For cleaning all of the juicer’s parts except for its filter basket we used a microfiber cloth. The parts were first submerged under water in the sink before they were washed clean with the cloth. They were then rinsed with running water underneath the sink faucet before being placed on a towel to air dry. The filter basket features sharp razor blades at its center and a fine sieve on its outside perimeter. It cannot be cleaned with a microfiber cloth. Thankfully, Breville included a heavy duty brush with our purchase of the juicer for this purpose. We used the included cleaning brush to scrub the filter basket clean under running water. We didn’t experience any more or less trouble doing so than we experienced cleaning the filter baskets included with the other Breville juicers we tested.
The cleaning brush included with the Compact is identical to the one included with the other four Breville centrifugal juicers we tested.
In addition to the parts listed above we also needed to clean the juice container, its lid, and the main body of the juicer. The juice container and its lid were cleaned exactly the same way as the rest of the juicer’s parts – they were first submerged in soapy water, then cleaned with a microfiber cloth, then rinsed under running water. The main body of the juicer could not be submerged in water and neither could it be rinsed under running water. We cleaned it using the same microfiber cloth but only dampened with soapy water.
Filling the sink with warm, soapy water (top left), removing pulp from the juicer cover (top right), rinsing out the juice container (bottom left), and washing it (bottom right).
Washing the juicer cover (top left), removing the filter basket from the integrated pulp container (top right), and placing the filter basket in the sink to soak (bottom left and right).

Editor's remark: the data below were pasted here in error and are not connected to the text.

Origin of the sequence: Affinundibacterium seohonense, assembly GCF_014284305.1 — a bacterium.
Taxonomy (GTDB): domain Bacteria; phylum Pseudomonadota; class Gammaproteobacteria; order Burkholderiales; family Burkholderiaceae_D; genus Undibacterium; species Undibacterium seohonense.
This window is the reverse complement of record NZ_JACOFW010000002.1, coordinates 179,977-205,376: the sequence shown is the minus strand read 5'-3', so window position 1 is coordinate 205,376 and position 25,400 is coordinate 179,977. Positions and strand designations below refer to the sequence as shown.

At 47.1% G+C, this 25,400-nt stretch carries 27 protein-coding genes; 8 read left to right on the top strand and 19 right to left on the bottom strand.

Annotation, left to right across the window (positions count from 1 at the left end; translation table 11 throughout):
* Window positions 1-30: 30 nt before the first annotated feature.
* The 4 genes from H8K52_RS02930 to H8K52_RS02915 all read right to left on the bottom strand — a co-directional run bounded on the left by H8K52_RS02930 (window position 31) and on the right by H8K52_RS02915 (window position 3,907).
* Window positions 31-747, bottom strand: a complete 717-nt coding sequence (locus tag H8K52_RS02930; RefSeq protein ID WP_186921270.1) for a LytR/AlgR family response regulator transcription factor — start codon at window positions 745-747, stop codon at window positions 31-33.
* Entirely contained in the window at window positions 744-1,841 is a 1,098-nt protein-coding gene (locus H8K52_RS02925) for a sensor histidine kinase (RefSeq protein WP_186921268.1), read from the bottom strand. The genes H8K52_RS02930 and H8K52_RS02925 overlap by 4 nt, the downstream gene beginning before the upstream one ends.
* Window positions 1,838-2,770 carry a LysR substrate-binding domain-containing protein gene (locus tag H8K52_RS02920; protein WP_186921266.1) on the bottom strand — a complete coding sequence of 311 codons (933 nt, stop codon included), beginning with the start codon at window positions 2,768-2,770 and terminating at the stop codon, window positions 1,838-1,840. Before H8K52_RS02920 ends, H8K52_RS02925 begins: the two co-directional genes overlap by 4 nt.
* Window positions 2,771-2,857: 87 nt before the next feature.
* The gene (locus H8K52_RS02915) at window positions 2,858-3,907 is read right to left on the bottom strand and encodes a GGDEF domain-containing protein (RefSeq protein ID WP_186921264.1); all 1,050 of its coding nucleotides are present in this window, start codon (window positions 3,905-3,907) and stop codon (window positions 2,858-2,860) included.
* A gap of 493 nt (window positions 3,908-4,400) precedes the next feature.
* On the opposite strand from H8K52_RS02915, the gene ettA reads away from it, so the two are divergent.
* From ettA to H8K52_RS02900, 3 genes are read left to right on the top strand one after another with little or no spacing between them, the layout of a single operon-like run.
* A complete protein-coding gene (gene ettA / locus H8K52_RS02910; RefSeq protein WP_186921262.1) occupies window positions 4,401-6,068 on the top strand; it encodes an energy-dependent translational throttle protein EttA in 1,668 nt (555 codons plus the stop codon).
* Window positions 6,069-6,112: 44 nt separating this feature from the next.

Removing pulp from the integrated pulp container (top left), washing it (top right), rinsing it (bottom left), and scrubbing clean the filter basket (bottom right).
Of special note is the fact that the Compact’s juice spout points directly downward, unlike the juice spouts of most other centrifugal juicers which point away from the juicer at an angle. Similar to what occurs with other juicers, the juice that sprays down out of the Compact’s juice outlet has the tendency to spray out in a funnel shape. What’s problematic with the Compact, in particular, is that some of this spray – because of the orientation of its spout – hits the main body of the juicer. This does not occur on juicers with a juice outlet pointing away from the juicer at an angle. Thankfully, this juice can be easily cleaned off with a damp microfiber cloth or paper towel because the plastic material used for the Compact’s main body is very easy to clean. Note that, despite the fact that it gets dirty more frequently, the Compact’s main body is much easier to clean and keep clean than the main body of many other centrifugal juicers we tested.